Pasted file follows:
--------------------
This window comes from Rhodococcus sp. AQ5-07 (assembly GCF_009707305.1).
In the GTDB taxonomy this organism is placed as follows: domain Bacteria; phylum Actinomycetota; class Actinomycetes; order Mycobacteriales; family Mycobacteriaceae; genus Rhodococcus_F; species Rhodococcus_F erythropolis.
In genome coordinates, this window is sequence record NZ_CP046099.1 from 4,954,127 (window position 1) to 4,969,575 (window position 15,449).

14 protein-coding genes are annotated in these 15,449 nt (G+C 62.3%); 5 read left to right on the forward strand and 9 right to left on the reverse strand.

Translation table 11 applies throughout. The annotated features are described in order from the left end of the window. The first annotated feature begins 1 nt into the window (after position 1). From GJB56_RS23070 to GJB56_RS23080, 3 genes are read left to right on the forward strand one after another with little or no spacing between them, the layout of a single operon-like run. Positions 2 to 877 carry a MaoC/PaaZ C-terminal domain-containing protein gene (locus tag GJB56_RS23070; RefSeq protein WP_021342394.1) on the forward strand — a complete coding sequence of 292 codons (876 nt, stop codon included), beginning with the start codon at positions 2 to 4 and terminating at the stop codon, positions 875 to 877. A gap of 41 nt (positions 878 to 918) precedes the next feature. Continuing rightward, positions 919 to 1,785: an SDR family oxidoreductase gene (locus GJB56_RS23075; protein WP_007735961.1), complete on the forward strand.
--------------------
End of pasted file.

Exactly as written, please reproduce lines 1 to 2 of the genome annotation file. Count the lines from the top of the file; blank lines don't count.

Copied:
This window comes from Rhodococcus sp. AQ5-07 (assembly GCF_009707305.1).
In the GTDB taxonomy this organism is placed as follows: domain Bacteria; phylum Actinomycetota; class Actinomycetes; order Mycobacteriales; family Mycobacteriaceae; genus Rhodococcus_F; species Rhodococcus_F erythropolis.